The knowledge that chemical manures have been used with highly successful results in vegetable growing, and may be in other cases if a proper system is adopted, cannot fail to prove of interest to large numbers of people. Except to those who keep stock, or are in a position to make a contract for a large supply of yard or stable manure, the article is difficult to get of good quality at a reasonable price; moreover, it is bulky, and awkward and expensive to handle. There is an idea that country gardeners have no trouble in the matter, but this is erroneous. Farmers and stockkeepers have manure, professional gardeners can often command a supply, but the majority of other cultivators are often driven to extremities from the want of the wherewithal to fertilise the ground.
Chemical manures are inferior to yard manure in some respects, and superior in others. In some soils yard manure is valuable from its mechanical action, and because in its decay warmth is given out. On the other hand, chemicals are easily accessible, cheap, portable, cleanly, and of concentrated power.
The two great nitrogenous manures are nitrate of soda and sulphate of ammonia. After several years of experimenting I have come to the conclusion that all others may be dispensed with. It is troublesome to stock many kinds. Taking one year with another, these fertilisers cost me ten shillings per hundredweight. The average quantity used (generally in conjunction with other fertilisers) is 1 1/2 lb. per square rod.
The most generally useful all-round manure in this section is superphosphate of lime; average price per hundredweight, five shillings; average quantity per square rod, 3 to 4 lb. Steamed bone flour is valuable to use in conjunction with superphosphate, for the reason that sulphuric acid is used in the manufacture of superphosphate, and at times a modicum of free acid is left, which acts injuriously, unless absorbed by a little bone flour. Steamed bone flour is insoluble in water, and therefore it cannot be turned to account, as superphosphate can be, for liquid manure; moreover, owing to the very fine state to which it is reduced, it requires to be handled with great care, otherwise clouds of disagreeable dust will arise; but it is quick-acting, and altogether an exceedingly valuable manure. The average price is six to seven shillings per hundredweight, and the average quantity to use per rod (in conjunction with other manures) is 1 lb. Basic slag is another phosphatic manure which may be mentioned. It is not so valuable as superphosphate for most vegetables, and being rather slower in its action requires to be applied earlier, but it is very good for Grass. Average price, three to four shillings per hundredweight. Average quantity to apply, 4 lb. per square rod.
The most common of these is kainit; average price, three to four shillings per hundredweight; average quantity to use, 2 to 3 lb. per square rod. It is a good fertiliser. Sulphate of potash and muriate of potash; average price of each, seven to nine shillings per hundredweight; average quantity, 1 1/2 lb. per square rod; are both much superior to kainit, the former for vegetables, the latter for fruit, but they are not so easy to get.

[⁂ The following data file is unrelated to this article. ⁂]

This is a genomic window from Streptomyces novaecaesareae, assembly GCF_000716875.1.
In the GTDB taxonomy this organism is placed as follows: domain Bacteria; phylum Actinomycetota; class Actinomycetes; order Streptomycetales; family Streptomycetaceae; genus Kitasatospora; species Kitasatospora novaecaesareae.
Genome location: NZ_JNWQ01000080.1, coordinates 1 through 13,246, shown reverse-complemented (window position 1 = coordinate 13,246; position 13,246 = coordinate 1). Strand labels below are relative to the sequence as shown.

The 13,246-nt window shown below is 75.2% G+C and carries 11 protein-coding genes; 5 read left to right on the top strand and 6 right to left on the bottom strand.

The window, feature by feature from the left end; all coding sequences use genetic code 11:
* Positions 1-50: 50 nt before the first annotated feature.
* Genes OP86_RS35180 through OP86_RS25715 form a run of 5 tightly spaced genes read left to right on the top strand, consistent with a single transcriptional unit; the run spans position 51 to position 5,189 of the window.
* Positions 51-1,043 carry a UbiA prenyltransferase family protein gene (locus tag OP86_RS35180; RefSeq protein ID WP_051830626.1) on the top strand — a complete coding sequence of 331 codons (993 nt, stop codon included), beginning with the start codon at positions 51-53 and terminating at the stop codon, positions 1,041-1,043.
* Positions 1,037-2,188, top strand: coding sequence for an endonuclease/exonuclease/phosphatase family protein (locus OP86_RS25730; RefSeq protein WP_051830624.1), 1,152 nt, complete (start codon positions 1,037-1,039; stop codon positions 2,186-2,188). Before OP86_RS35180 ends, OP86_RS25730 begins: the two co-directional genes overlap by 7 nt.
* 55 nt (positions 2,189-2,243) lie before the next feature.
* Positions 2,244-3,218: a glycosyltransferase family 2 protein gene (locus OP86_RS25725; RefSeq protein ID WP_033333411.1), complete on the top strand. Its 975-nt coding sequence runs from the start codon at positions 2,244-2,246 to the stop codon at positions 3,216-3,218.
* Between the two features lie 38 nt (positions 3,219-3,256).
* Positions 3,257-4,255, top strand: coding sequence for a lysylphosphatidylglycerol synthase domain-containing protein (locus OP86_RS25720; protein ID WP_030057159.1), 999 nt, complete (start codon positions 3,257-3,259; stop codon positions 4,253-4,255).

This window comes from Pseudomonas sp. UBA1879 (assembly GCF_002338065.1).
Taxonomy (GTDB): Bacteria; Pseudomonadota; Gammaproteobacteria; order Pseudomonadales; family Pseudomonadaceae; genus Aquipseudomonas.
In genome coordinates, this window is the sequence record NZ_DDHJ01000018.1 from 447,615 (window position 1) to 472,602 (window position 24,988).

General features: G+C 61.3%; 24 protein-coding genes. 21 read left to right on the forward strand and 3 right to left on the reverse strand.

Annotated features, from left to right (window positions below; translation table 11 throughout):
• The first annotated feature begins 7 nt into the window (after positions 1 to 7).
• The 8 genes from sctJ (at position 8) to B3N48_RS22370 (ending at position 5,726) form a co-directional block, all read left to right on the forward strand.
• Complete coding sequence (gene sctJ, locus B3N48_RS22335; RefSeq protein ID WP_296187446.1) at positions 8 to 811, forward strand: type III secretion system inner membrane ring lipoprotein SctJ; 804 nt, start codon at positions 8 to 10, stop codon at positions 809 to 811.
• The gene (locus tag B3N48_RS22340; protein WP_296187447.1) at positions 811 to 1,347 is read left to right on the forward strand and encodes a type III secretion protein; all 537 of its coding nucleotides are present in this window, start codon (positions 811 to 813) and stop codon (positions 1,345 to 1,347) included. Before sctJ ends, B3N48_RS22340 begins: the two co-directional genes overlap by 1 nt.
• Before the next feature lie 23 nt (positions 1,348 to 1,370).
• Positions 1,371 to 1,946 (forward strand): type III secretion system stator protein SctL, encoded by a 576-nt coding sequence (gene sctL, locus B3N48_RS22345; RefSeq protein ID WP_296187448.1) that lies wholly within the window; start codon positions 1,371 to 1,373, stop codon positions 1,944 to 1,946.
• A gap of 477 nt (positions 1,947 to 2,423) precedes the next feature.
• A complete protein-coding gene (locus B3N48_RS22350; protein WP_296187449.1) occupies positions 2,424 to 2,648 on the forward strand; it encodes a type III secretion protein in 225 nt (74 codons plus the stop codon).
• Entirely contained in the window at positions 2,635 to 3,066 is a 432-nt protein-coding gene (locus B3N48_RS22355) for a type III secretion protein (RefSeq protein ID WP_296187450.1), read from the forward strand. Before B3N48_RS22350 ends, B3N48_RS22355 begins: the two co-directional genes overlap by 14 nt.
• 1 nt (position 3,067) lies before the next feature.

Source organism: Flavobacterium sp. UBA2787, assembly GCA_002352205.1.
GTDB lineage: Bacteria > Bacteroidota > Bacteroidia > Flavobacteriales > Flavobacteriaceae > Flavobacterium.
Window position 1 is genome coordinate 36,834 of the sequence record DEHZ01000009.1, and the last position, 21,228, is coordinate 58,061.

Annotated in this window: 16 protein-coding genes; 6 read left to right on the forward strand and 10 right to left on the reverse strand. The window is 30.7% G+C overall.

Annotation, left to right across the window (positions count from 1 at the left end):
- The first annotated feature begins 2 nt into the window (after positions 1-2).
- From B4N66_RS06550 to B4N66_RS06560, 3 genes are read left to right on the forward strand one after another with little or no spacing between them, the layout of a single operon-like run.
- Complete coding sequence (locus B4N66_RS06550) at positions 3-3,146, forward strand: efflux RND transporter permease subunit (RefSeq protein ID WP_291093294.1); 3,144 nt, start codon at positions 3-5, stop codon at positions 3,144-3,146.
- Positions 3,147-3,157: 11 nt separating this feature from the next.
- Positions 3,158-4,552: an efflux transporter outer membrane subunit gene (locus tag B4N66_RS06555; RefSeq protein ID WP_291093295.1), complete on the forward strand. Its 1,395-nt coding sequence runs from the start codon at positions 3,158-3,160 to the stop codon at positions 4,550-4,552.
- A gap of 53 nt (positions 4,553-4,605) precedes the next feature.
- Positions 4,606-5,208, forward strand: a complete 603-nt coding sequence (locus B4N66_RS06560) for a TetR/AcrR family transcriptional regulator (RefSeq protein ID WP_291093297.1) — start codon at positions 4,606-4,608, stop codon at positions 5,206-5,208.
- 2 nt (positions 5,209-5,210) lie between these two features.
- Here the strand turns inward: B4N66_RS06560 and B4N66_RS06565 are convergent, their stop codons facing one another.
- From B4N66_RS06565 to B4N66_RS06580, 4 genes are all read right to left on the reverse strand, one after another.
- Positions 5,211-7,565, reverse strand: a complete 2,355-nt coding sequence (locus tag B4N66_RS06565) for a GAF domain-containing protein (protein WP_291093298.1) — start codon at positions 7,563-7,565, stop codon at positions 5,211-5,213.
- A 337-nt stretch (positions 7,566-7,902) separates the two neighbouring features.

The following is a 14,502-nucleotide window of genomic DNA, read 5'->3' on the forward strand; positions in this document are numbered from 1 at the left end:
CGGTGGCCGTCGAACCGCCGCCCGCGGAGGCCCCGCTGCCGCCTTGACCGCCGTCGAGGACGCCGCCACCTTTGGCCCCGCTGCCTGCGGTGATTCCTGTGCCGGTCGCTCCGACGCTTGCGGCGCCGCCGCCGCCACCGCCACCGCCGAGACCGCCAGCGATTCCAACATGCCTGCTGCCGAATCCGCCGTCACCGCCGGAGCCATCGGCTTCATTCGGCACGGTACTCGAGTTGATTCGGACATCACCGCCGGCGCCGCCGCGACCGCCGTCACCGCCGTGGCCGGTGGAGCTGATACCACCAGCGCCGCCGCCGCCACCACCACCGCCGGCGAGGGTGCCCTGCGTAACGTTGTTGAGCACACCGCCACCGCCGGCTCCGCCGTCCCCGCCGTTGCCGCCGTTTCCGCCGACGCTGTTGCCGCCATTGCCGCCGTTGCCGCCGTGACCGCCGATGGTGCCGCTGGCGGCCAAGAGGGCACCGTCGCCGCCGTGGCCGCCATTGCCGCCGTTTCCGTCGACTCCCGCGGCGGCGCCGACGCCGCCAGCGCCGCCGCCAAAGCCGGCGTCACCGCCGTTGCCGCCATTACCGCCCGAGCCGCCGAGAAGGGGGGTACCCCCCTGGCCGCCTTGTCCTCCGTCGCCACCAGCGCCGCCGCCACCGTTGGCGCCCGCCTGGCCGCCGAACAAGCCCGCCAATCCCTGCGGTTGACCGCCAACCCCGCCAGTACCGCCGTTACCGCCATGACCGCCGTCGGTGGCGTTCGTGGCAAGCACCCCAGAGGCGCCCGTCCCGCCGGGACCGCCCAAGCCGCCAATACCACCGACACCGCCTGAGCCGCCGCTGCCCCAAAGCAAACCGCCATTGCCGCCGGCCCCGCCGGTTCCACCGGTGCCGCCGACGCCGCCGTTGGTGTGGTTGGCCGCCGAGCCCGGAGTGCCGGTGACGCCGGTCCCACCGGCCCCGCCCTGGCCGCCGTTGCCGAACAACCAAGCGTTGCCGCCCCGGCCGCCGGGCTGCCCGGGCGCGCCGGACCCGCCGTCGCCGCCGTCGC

There are several other fertilisers besides those mentioned, and perhaps the best of them is nitrate of potash (saltpetre). It is, however, expensive, often costing fifteen to eighteen shillings per hundredweight. A large quantity is not required, 1 1/2 lb. per square rod sufficing. Like superphosphate, it is valuable for making liquid manure. Half an ounce of each to 2 gallons of water will make a good fertiliser for most things.
With the fertilisers here named, any vegetable grower who knows how to till his soil, and is not afraid to do it, may grow good crops of all vegetables; indeed, he may do exceedingly well with four only, namely superphosphate, kainit, steamed bone flour, and nitrate of soda. The prices quoted are the prices I have myself paid for hundredweights and half-hundredweights. The quantities advised are those which I have found to be the best in a fairly considerable practical experience.
Speaking broadly, they are best applied two or three months prior to cropping. In the case of Potatoes and green vegetables, I have found applying at cropping quite suitable. In the case of Kidney Beans I have found it do great harm.
The following is the most generally useful chemical mixture that I know, and may be taken as a standard :-
4 superphosphate of lime
2 nitrate of soda
1 steamed bone flour
The figures give the proportions of each to make up the perfect mixture; 10 lb. may be used per square rod.
Fig. 13. Till Well, Manure Intelligently, And Your Potatoes Will Be Sound And Clean